“You work for the @CollegeBoard?” the bright-eyed teen behind the fast food counter asks. I tell her I sometimes mark #APEnglish tests. “I’m taking three AP classes now!” she says. “After I go to college, I want to be the #POTUS!”

“Unsweetened tea. And can you use this cup?”

“You work for the College Board?” the bright-eyed teen behind the fast food counter asks, spying my branded mug.

I tell her I sometimes mark #APEnglish tests.

“I’m taking three AP classes now!” she says. “After I go to college, I want to be the president!”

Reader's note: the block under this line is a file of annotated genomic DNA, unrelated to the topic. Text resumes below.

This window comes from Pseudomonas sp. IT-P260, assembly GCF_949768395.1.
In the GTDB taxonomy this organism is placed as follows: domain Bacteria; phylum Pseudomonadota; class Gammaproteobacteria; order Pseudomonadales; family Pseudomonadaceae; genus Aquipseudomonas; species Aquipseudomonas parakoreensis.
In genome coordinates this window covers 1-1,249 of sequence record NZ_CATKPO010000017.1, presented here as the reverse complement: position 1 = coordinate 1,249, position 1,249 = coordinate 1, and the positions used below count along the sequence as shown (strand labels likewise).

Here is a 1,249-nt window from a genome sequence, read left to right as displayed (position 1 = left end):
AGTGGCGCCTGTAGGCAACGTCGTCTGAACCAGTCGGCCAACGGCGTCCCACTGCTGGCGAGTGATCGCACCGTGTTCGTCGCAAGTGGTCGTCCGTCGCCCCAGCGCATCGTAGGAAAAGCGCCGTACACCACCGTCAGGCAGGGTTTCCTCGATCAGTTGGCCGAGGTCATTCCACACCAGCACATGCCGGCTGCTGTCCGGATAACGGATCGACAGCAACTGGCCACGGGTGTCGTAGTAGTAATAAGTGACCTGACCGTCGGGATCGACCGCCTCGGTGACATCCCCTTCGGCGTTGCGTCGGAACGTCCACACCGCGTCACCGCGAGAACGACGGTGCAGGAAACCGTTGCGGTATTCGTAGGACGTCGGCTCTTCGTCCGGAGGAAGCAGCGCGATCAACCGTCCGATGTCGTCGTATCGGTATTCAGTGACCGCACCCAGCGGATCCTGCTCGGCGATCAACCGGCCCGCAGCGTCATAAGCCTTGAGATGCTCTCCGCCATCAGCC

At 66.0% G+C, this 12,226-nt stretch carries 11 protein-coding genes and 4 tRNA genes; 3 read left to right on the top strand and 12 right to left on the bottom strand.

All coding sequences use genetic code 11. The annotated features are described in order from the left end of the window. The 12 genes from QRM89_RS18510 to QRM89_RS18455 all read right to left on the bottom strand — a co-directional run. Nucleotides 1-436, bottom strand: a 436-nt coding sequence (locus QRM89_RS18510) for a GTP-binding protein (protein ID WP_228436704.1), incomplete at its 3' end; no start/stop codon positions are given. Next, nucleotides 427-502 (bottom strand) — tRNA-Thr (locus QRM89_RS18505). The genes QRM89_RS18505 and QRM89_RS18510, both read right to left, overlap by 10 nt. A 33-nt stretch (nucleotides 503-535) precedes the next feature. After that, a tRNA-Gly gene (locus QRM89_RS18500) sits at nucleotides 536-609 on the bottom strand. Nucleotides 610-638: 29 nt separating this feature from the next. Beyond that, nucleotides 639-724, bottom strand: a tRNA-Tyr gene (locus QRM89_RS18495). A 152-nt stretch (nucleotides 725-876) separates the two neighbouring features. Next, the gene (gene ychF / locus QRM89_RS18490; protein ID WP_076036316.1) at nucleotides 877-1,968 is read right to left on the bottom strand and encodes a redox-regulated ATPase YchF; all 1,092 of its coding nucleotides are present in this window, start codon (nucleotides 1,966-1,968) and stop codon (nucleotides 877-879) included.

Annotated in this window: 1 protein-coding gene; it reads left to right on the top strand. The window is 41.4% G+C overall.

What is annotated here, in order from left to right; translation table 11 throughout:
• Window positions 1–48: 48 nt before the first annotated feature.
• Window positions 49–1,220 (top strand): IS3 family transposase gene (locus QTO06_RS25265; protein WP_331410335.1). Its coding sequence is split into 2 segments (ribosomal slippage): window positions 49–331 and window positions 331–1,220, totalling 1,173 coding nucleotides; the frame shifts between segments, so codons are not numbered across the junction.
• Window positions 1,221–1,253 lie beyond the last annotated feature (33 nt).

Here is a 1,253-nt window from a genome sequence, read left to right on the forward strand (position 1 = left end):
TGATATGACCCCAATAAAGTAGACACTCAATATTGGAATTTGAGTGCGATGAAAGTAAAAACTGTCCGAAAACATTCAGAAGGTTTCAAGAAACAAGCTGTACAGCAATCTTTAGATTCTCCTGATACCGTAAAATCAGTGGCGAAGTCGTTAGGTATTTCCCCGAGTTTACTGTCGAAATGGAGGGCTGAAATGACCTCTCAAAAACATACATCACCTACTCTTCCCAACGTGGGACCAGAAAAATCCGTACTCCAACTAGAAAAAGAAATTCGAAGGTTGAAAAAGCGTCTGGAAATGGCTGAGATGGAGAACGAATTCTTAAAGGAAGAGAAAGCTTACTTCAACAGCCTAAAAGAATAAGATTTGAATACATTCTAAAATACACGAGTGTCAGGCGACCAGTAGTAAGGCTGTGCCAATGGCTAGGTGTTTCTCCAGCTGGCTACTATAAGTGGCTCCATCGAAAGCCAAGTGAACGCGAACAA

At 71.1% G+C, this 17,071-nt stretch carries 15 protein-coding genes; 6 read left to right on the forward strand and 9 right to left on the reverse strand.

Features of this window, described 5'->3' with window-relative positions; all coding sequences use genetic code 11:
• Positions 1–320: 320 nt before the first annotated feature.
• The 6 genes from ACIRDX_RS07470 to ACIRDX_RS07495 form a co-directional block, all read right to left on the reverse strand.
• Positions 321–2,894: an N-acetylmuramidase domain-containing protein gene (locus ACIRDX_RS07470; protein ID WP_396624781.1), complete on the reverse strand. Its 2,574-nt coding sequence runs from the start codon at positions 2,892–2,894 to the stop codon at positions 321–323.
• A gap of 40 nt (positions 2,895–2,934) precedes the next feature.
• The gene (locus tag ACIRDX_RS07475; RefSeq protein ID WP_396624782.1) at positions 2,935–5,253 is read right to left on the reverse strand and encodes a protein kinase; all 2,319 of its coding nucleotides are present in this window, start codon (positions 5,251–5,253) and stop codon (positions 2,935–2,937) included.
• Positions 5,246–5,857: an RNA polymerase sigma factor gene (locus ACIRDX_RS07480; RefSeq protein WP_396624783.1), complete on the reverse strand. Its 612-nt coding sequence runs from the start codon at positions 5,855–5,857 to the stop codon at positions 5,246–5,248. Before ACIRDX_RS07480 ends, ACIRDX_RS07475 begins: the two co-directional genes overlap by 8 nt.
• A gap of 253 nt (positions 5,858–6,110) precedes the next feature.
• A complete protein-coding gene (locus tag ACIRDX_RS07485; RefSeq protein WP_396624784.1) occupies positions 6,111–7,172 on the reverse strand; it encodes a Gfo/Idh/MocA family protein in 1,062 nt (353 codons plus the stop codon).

I give her quick pointers on the essays.

  • Don’t start churning out filler right away. A high school student who can string together three grammatically correct sentences gets praise. But at the college level, what you actually say really matters. Read the prompt, and write what you’re asked to write.
  • Don’t waste words restating the prompt. (“If I were asked to describe the the most important person in my life, I would have to pick my Aunt Sally.”) Get right to the point. (“My Aunt Sally, a paratrooper who wrestles tigers, gives great hugs.”)
  • If the prompt asks you to analyze, don’t fill up space with summary. If you’re asked to evaluate, don’t fill up space by describing things.
  • Google for Bloom’s Taxonomy. Recognize the difference between writing that summarizes what you know, and writing that demonstrates you can develop and defend an original point.

Good luck, future president!